Both loud noise and conductive hearing loss can have long-term detrimental effects on hearing. The possible mechanisms have primarily been studied at high-order stages of the auditory pathway, but effects early in the pathway are relatively unknown, despite the likelihood that changes there could have consequences for all downstream processing. We found that sound-driven activity triggers a novel, slow adaptation mechanism that alters the properties of auditory nerve synapses, which are at the very start of the central auditory pathway. Within a week?s exposure to an augmented sound environment, auditory nerve synapses have reduced depression and expanded structure, as well as enhanced spiking in the postsynaptic bushy cells, which combine to enhance fidelity to synaptically-driven activity. By contrast, after one week of occluding the ear canal, auditory nerve synapses have increased depression and reduced size, with reduced spiking and fidelity in bushy cells. These changes are surprising, because it has long been thought that the early auditory pathway was unaffected by sensory experience, except under extreme, pathological conditions. This raises the possibility that this mechanism could be involved in disorders such as tinnitus and otitis media. Therefore, it is important to understand how this mechanism is normally triggered and what mechanisms underlie it.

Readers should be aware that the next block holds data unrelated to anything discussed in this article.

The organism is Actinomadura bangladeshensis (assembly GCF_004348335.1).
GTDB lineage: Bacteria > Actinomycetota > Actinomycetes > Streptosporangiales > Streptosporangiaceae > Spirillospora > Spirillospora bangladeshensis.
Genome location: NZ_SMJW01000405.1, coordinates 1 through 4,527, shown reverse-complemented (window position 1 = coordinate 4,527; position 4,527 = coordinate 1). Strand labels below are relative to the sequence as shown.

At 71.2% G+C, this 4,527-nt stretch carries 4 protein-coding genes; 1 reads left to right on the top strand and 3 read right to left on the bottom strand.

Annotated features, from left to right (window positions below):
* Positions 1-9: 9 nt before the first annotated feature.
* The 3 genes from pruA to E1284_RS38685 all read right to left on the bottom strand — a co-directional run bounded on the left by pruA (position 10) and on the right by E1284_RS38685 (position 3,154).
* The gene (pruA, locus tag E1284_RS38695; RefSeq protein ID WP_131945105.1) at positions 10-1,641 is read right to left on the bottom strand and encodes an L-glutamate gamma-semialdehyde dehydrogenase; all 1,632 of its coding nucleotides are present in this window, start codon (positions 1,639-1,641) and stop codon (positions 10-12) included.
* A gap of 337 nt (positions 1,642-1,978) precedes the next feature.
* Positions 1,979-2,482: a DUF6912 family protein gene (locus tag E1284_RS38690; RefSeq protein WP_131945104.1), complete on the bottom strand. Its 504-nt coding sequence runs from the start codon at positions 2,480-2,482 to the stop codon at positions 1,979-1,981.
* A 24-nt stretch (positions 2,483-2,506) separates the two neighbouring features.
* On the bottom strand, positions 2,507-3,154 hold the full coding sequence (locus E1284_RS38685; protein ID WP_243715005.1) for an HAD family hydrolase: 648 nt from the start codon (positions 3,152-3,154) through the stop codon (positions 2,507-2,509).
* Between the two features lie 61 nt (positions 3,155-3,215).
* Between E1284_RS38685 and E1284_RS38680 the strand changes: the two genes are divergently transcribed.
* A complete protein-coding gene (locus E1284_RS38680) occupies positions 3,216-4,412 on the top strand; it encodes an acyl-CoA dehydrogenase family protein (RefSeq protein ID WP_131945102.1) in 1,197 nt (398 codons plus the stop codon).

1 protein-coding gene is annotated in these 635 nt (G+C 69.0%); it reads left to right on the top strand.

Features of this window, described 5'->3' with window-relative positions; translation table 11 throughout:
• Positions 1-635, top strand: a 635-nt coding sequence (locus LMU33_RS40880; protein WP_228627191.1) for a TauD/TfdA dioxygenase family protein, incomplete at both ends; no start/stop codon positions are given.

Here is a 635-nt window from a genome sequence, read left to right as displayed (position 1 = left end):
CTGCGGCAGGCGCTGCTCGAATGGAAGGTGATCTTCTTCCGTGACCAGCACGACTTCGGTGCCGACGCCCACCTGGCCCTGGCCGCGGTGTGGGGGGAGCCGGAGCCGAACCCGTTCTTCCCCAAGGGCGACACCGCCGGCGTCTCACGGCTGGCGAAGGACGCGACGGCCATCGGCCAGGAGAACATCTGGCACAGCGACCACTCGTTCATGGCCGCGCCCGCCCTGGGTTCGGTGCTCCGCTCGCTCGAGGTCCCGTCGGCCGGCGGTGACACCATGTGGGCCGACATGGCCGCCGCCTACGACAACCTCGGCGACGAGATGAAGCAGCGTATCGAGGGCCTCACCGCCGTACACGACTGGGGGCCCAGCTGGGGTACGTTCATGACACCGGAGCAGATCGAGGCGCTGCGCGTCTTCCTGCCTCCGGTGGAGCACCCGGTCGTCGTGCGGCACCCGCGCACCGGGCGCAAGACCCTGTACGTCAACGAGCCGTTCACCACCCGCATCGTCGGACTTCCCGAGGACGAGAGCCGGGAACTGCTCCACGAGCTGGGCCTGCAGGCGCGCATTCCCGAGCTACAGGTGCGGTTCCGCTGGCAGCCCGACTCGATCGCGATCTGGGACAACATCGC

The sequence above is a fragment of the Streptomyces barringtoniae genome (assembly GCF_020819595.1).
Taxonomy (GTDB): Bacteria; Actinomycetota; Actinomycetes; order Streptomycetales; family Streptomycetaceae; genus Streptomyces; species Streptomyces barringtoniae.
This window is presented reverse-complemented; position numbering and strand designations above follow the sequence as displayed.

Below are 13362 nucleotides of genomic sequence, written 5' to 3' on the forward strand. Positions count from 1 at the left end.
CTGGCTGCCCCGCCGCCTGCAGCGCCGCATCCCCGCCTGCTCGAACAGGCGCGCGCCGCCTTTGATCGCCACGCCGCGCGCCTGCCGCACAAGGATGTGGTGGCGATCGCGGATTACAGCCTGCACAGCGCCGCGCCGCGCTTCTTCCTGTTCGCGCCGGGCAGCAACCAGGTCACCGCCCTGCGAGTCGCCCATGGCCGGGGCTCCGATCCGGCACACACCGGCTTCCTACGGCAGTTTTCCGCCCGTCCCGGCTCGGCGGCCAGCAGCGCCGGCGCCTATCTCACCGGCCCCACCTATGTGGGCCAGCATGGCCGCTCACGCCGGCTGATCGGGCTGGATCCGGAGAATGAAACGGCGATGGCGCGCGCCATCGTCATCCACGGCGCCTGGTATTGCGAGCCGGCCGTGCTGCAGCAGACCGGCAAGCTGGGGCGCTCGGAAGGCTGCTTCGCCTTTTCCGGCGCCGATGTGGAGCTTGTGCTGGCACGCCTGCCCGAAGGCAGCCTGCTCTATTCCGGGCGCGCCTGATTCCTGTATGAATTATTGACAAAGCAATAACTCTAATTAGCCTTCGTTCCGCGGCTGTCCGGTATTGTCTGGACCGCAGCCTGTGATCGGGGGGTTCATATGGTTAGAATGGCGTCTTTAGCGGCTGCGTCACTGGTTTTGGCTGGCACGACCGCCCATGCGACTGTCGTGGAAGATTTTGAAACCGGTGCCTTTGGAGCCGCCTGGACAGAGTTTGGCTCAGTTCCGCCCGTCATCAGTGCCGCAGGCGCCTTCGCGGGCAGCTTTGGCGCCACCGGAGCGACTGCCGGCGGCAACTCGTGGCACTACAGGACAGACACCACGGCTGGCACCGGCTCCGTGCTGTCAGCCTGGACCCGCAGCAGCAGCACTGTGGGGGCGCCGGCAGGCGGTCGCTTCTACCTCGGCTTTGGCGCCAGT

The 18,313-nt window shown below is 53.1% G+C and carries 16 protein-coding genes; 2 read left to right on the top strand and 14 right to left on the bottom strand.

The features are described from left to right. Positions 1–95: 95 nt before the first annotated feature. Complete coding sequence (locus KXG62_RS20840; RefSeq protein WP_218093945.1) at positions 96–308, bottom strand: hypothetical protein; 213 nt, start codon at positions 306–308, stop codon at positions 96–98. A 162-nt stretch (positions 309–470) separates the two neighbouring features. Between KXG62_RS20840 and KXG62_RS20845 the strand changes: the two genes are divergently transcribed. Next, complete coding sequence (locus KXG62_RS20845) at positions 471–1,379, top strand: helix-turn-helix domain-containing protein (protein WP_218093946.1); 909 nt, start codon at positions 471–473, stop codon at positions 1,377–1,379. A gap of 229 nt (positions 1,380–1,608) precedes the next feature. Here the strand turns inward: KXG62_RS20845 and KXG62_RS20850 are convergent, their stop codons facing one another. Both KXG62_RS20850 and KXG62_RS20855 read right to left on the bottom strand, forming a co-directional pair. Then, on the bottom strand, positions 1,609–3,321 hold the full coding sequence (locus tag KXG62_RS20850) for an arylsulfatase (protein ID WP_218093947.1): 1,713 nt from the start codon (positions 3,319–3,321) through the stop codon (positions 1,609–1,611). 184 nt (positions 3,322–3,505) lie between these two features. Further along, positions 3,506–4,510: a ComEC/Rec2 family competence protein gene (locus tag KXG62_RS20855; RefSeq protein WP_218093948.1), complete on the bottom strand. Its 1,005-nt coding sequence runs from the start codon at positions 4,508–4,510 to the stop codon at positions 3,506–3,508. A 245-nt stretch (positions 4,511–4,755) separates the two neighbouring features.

Aim #1 will examine the susceptibility of auditory nerve synapses to abnormal sound levels, in terms of age and duration of exposure.
Aim #2 will use in vitro methods to uncover the mechanisms underlying the changes in synaptic function.
Aim #3 will examine the functional consequences for synaptic fidelity, both in vitro and in vivo. Studying this mechanism will lead to new understanding of how synapses are normally regulated, as well as new treatments for disorders caused by abnormal activity, including tinnitus and otitis media.
Exposure to loud noise or conductive hearing loss can have irreversible negative consequences for hearing, but it is not known where those problems originate in the auditory pathway. We discovered that abnormal auditory activity leads to dramatic changes in the function of auditory nerve synapses, which may affect hearing. By revealing the mechanisms underlying these changes and how they are triggered, these experiments may provide new insights into how to treat tinnitus and the lasting effects of otitis media.